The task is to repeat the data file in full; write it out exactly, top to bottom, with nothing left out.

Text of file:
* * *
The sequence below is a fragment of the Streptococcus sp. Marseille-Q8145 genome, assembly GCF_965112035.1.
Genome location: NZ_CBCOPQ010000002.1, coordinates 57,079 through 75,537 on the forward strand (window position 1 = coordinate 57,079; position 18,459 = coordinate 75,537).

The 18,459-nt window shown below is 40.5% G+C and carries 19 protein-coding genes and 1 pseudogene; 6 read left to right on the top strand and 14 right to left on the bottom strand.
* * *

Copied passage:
The sequence below is a fragment of the Streptococcus sp. Marseille-Q8145 genome, assembly GCF_965112035.1.
Genome location: NZ_CBCOPQ010000002.1, coordinates 57,079 through 75,537 on the forward strand (window position 1 = coordinate 57,079; position 18,459 = coordinate 75,537).

The 18,459-nt window shown below is 40.5% G+C and carries 19 protein-coding genes and 1 pseudogene; 6 read left to right on the top strand and 14 right to left on the bottom strand.